Gamut-Socoro worked multiple jobs to support his parents and siblings, trying to carve out something for himself, too, along the way. His father's health was too poor to work, and his mother was torn between staying at home to care for him or going to work and putting her husband in a care home — something that isn't done in Somali culture.

He started working at the Society of St. Vincent de Paul thrift store, eventually getting promoted to the central office, where he worked with a "bunch of nuns," he recalls. They called him "little Mo."

"I was the only black guy working with the Caucasian women," he says, laughing. "They were treating me like their own kid. Honestly. They loved me so much, so they were bugging me more about school, and I had to change my life. Nobody did that." The nuns helped him enroll at St. Louis Community College-Meramec, where he began taking computer courses before enrolling at New Horizons St. Louis, where he added business to his studies. Nine years after starting his job at St. Vincent de Paul, he began working in the hospitality industry, where he finds himself once again.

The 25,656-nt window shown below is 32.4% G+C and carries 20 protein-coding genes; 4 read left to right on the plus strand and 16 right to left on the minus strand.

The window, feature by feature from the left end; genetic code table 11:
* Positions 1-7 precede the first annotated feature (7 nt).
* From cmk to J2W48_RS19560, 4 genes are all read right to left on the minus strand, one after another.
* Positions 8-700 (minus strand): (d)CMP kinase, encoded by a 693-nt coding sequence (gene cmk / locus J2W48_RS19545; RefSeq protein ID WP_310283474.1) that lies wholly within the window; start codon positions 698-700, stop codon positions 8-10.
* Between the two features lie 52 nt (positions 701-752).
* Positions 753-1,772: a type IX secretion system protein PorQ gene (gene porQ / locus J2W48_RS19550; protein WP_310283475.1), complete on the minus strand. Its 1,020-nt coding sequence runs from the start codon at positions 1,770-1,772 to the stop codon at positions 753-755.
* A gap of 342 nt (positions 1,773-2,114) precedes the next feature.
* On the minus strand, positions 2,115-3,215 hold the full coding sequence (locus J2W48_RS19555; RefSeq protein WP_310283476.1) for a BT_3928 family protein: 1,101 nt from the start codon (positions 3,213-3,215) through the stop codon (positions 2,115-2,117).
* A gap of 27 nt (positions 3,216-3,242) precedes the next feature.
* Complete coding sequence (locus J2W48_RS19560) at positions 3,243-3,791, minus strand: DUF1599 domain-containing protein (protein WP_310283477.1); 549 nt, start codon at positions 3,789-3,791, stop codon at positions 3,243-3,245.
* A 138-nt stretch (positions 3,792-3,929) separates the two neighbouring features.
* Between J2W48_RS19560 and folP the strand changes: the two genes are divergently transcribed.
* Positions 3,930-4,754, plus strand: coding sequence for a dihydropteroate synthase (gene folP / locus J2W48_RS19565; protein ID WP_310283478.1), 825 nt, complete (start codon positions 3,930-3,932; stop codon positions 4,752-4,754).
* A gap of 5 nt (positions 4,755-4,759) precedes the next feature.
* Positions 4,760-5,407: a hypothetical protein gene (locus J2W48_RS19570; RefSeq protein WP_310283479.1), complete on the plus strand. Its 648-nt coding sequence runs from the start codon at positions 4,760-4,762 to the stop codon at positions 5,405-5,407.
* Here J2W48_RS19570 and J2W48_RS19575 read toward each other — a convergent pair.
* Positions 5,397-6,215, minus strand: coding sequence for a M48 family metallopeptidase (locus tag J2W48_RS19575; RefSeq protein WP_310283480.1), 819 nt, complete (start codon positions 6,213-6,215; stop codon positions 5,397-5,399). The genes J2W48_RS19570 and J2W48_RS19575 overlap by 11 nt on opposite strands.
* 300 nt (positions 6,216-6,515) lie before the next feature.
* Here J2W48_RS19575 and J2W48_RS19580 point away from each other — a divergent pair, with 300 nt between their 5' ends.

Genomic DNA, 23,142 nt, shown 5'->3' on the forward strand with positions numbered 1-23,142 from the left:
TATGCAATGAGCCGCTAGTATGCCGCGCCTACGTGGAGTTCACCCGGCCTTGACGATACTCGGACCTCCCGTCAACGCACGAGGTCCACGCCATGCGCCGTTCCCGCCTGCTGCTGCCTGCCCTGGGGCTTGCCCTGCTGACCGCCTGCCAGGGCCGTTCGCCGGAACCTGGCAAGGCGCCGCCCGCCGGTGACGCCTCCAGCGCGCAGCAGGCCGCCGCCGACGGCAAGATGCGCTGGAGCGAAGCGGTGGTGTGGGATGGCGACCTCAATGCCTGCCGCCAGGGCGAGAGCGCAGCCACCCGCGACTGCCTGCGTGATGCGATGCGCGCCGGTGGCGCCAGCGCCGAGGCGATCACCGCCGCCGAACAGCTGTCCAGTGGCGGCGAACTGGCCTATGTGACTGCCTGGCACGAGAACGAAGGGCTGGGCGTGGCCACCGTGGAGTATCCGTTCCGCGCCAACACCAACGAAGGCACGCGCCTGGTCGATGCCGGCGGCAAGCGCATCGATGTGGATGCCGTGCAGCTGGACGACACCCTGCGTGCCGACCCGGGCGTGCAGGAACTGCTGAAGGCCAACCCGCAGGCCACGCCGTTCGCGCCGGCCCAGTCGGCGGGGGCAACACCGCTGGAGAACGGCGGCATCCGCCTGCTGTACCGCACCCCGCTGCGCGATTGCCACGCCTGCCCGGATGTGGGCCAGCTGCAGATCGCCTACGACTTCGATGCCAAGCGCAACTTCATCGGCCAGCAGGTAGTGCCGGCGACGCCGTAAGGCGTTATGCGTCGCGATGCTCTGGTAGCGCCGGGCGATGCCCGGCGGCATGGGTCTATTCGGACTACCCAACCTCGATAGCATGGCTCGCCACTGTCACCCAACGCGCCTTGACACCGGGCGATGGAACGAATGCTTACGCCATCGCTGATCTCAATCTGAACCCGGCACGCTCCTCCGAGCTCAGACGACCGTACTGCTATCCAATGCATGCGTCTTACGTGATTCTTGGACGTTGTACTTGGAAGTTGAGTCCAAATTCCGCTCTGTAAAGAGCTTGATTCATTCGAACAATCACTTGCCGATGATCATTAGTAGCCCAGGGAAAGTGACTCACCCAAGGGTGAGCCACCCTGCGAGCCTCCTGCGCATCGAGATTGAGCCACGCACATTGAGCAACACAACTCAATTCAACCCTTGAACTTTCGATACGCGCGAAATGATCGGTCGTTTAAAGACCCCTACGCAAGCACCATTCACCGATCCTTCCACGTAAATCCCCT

Thinking of his years as a young man, he turns solemn: "It kind of hurts me, because I wasted a lot of years in my life before I end up going to college."

Maybe, he thinks, this work with House of Goods is the reason he's here. "I myself believe there was a purpose in my life, that's why I am doing it and what brought me to that situation," he says. "Because before House of Goods opened, I never thought about it. I was hired for something else: I was working as a funeral apprentice."

The outreach is critical. Many of the Somalis who Gamut-Socoro came over with, he says, have ended up in trouble — drugs, alcohol or crime. "Because nobody was there to guide them," he says.

Like Gamut-Socoro, when the first Bosnians arrived in St. Louis, free storehouses like House of Goods didn't exist: Beyond the basics provided by the International Institute, refugees sometimes found themselves looking in alleyways for discarded furniture, says Grozdanic.

Today, they remember what it's like to go three or four months without couches or the things that make a house a home. Now many Bosnians dedicate their time and resources to helping the new waves of refugees coming through. Three months ago, Imdad says, a Bosnian guy donated a whole palette of frozen salmon.

"The Bosnian community helps House of Goods a lot — and when I stress 'a lot,' it's because they were coming from war-torn countries and they know how it feels to come to the U.S. and not have anything," says Grozdanic.